Venezuelan migrants welcome full reopening of border with Colombia

By Jorge Gil Angel

Bogota/Caracas, Sep 22 (EFE) – The full reopening of the border with Colombia is welcome news for the nearly 2.5 million Venezuelan migrants now living in that neighboring country, many of whom have been granted temporary protective status and now will be better able to maintain ties with their homeland.

Even so, the migration dynamics are no longer the same as they were prior to the pandemic, and new challenges await with the scheduled Sept. 26 resumption of cargo transport over frontier bridges.

One of them is to guarantee migrants’ safety and human rights in a border region plagued with security problems.

Coordinated actions also must be taken to reduce the number of United States-bound Venezuelan migrants making the perilous northward journey through the inhospitable Darien Gap separating Panama and Colombia.

Leftist Venezuelan President Nicolas Maduro ordered the closure of legal crossing points in 2015, justifying the move as necessary to combat Colombian criminal gangs, although crossings were reopened to pedestrians a year later.

Foot traffic was suspended once again, however, after Maduro severed diplomatic relations on Feb. 23, 2019.

That move came in retaliation for Colombia’s backing of opposition leader Juan Guaido, who had proclaimed himself Venezuela’s legitimate leader and was seeking to cross the border from the Colombian border city of Cucuta at the head of an aid caravan.

Spurred by Venezuela’s long-standing economic crisis, people still continued to cross the border via illegal crossings known as “trochas,” although foot traffic was normalized once again last year over the Simon Bolivar International Bridge.

The restoration of full diplomatic relations following the rise to power of Colombian leftist Gustavo Petro is particularly welcomed by inhabitants of border cities, who regularly move between the two countries and had been forced to adapt to the ban on vehicular traffic.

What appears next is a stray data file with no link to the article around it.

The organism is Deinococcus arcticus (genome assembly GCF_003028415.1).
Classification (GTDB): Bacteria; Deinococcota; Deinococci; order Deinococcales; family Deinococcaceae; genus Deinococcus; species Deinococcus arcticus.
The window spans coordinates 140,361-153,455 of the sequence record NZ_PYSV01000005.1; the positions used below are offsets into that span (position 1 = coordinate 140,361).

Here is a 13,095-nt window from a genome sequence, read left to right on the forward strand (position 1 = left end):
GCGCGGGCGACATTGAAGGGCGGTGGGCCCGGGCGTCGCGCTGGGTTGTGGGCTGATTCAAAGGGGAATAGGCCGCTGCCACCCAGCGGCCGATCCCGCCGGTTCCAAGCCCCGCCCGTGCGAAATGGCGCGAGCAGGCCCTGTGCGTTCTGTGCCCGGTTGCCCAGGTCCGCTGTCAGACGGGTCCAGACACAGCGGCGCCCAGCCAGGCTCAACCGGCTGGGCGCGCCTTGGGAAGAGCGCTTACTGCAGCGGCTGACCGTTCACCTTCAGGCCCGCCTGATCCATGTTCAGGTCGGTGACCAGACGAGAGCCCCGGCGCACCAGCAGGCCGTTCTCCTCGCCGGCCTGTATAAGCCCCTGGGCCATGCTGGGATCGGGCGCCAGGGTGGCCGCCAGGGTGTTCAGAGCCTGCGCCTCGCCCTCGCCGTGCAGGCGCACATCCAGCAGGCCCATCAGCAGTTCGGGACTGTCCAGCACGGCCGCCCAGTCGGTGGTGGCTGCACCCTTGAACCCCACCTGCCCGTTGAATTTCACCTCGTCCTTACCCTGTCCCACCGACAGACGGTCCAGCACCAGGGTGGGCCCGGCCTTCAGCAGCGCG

One of those individuals is Eduardo Casanova, who told Efe he regularly moves between Cucuta, capital of the northeastern Colombian department of Norte de Santander, and Rubio, a city in the western Venezuelan state of Tachira.

“We hope it’ll become a reality. We’ve waited so long that we’ll wait that little bit more,” said Casanova, who currently must cross the border on foot to the border town of San Antonio del Tachira and then look for transportation to Rubio, a Venezuelan city 30 kilometers (18.6 miles) away.

According to June figures from Migracion Colombia, that Andean nation’s border control agency, nearly 2.5 million Venezuelans are currently living in the country.

Of that total, roughly 1 million either arrived legally or have already obtained authorization to remain in the country, while more than 1.2 million are in the process of obtaining temporary protective status that will allow them to obtain a driver’s license, work and use the banking system.

Fewer than 300,000 are currently in the country illegally, according to that June report.

Donna Cabrera, an immigration specialist at Bogota’s Pontifical Xavierian University, recalled that Petro said he will maintain conservative predecessor Ivan Duque’s migrant-integration policies and will further facilitate some processes that ease access to the workplace, including the validation of university degrees.

She also said Colombia and Venezuela need to work together to tackle the problem of migrant crossings through the Darien Gap, a treacherous 95-kilometer (60-mile) stretch of dense jungle whose dangers include a powerful Colombian criminal gang known as the Clan del Golfo, turbulent rivers, rugged hills and deadly wild animals.

In the first eight months of 2022, 102,067 people made that crossing in hopes of reaching the US, 68,575 of whom (around 67 percent) were Venezuelan, according to Colombia’s National Ombud’s Office. EFE


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